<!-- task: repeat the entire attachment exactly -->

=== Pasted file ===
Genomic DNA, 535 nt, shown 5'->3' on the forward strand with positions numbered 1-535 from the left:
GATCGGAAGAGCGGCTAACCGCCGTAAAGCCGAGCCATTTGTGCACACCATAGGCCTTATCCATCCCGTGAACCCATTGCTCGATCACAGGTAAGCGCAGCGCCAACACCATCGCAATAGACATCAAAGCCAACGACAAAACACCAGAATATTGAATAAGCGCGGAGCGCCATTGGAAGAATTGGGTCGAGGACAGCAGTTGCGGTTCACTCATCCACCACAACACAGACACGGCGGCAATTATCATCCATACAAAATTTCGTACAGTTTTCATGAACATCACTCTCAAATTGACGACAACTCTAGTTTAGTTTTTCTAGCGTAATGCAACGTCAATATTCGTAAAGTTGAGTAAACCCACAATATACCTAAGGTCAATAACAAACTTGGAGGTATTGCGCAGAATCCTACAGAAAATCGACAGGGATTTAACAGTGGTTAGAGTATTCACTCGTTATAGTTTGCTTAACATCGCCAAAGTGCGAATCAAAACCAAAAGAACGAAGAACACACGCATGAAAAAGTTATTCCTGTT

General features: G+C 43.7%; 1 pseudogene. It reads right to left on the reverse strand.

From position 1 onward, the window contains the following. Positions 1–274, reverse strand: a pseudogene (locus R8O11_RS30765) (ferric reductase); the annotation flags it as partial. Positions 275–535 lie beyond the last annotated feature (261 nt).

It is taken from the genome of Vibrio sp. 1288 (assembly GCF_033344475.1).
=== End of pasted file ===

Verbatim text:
Genomic DNA, 535 nt, shown 5'->3' on the forward strand with positions numbered 1-535 from the left:
GATCGGAAGAGCGGCTAACCGCCGTAAAGCCGAGCCATTTGTGCACACCATAGGCCTTATCCATCCCGTGAACCCATTGCTCGATCACAGGTAAGCGCAGCGCCAACACCATCGCAATAGACATCAAAGCCAACGACAAAACACCAGAATATTGAATAAGCGCGGAGCGCCATTGGAAGAATTGGGTCGAGGACAGCAGTTGCGGTTCACTCATCCACCACAACACAGACACGGCGGCAATTATCATCCATACAAAATTTCGTACAGTTTTCATGAACATCACTCTCAAATTGACGACAACTCTAGTTTAGTTTTTCTAGCGTAATGCAACGTCAATATTCGTAAAGTTGAGTAAACCCACAATATACCTAAGGTCAATAACAAACTTGGAGGTATTGCGCAGAATCCTACAGAAAATCGACAGGGATTTAACAGTGGTTAGAGTATTCACTCGTTATAGTTTGCTTAACATCGCCAAAGTGCGAATCAAAACCAAAAGAACGAAGAACACACGCATGAAAAAGTTATTCCTGTT

General features: G+C 43.7%; 1 pseudogene. It reads right to left on the reverse strand.

From position 1 onward, the window contains the following. Positions 1–274, reverse strand: a pseudogene (locus R8O11_RS30765) (ferric reductase); the annotation flags it as partial. Positions 275–535 lie beyond the last annotated feature (261 nt).

It is taken from the genome of Vibrio sp. 1288 (assembly GCF_033344475.1).